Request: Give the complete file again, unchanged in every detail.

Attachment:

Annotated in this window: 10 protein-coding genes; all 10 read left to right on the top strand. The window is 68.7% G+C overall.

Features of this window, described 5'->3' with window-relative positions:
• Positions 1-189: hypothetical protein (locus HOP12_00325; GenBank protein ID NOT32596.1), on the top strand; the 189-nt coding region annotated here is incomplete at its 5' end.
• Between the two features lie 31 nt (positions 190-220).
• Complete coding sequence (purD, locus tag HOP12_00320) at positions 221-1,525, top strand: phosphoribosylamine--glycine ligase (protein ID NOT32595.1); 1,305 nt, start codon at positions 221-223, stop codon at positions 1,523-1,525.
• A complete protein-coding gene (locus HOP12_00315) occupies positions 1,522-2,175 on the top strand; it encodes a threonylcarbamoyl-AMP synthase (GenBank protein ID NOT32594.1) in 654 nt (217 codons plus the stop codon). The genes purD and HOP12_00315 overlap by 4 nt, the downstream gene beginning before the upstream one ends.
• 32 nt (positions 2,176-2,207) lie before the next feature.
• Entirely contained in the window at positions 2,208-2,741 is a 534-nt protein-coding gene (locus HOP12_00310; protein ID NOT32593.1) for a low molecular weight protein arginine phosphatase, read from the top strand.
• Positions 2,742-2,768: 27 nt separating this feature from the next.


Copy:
Annotated in this window: 10 protein-coding genes; all 10 read left to right on the top strand. The window is 68.7% G+C overall.

Features of this window, described 5'->3' with window-relative positions:
• Positions 1-189: hypothetical protein (locus HOP12_00325; GenBank protein ID NOT32596.1), on the top strand; the 189-nt coding region annotated here is incomplete at its 5' end.
• Between the two features lie 31 nt (positions 190-220).
• Complete coding sequence (purD, locus tag HOP12_00320) at positions 221-1,525, top strand: phosphoribosylamine--glycine ligase (protein ID NOT32595.1); 1,305 nt, start codon at positions 221-223, stop codon at positions 1,523-1,525.
• A complete protein-coding gene (locus HOP12_00315) occupies positions 1,522-2,175 on the top strand; it encodes a threonylcarbamoyl-AMP synthase (GenBank protein ID NOT32594.1) in 654 nt (217 codons plus the stop codon). The genes purD and HOP12_00315 overlap by 4 nt, the downstream gene beginning before the upstream one ends.
• 32 nt (positions 2,176-2,207) lie before the next feature.
• Entirely contained in the window at positions 2,208-2,741 is a 534-nt protein-coding gene (locus HOP12_00310; protein ID NOT32593.1) for a low molecular weight protein arginine phosphatase, read from the top strand.
• Positions 2,742-2,768: 27 nt separating this feature from the next.